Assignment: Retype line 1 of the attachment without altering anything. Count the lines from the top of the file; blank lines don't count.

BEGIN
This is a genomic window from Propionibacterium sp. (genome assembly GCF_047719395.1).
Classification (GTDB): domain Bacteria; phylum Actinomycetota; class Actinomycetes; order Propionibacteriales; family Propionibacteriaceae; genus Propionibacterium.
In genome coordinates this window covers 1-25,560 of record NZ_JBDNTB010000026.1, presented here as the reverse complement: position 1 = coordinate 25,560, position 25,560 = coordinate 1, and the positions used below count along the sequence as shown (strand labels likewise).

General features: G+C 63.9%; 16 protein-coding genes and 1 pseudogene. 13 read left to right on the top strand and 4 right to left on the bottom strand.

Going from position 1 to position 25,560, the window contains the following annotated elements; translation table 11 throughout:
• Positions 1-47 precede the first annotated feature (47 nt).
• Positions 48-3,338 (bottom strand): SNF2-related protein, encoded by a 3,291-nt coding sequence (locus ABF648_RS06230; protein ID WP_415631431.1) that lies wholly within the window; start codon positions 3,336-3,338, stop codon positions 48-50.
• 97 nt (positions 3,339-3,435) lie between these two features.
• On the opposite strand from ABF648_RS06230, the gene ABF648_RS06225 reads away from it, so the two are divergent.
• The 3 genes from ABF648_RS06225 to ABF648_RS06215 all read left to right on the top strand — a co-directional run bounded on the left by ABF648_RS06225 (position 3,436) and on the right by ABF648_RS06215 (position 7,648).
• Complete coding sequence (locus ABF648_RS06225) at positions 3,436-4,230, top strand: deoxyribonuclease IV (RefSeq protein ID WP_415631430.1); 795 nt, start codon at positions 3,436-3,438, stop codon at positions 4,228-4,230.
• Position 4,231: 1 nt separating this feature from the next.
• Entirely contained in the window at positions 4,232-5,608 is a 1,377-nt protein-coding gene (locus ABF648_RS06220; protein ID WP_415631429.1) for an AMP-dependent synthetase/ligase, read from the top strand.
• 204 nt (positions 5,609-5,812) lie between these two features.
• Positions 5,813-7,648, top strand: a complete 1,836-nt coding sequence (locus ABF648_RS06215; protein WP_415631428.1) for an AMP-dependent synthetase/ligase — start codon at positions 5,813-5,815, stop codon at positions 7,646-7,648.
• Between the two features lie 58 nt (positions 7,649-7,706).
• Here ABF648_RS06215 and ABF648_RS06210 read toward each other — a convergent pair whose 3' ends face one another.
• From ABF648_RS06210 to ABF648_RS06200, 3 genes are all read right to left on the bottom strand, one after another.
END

This is a genomic window from Propionibacterium sp. (genome assembly GCF_047719395.1).